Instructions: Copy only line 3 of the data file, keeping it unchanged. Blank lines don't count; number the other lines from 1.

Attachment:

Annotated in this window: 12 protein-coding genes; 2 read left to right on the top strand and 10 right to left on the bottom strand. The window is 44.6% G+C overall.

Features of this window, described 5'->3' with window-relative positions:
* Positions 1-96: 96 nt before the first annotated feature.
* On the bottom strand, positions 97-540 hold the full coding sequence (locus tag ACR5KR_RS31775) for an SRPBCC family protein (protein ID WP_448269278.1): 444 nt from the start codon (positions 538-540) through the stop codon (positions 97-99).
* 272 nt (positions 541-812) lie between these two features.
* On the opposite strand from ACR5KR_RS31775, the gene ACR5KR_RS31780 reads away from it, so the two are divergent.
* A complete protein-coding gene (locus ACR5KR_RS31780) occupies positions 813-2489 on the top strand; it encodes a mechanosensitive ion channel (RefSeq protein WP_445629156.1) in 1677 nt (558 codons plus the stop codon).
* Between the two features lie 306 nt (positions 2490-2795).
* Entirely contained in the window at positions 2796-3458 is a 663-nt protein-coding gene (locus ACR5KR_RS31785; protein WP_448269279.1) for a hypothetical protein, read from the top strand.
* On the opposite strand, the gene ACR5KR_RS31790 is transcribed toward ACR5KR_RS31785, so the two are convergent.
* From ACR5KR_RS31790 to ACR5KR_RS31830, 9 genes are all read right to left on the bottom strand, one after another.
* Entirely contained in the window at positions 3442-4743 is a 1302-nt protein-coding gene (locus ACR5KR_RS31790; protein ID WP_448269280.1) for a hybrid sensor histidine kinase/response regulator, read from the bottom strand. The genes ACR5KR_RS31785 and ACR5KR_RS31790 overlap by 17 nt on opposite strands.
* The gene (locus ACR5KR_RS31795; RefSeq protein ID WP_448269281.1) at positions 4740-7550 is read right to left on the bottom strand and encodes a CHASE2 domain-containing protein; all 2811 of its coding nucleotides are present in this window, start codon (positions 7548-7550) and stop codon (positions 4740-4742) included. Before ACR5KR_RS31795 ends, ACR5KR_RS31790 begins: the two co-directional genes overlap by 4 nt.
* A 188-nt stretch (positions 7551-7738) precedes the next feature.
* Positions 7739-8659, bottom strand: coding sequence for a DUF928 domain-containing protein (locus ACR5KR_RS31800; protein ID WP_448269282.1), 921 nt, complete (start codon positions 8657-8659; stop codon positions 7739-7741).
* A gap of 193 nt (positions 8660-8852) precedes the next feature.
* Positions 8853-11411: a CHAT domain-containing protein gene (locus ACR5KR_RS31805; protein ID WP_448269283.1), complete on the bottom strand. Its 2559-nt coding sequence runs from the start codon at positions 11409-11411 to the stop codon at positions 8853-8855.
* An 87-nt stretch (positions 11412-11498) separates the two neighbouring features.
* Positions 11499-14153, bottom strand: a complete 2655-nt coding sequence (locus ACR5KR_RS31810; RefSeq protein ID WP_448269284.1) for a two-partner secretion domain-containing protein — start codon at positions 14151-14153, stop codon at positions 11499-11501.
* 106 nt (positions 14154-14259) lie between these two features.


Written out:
* Positions 1-96: 96 nt before the first annotated feature.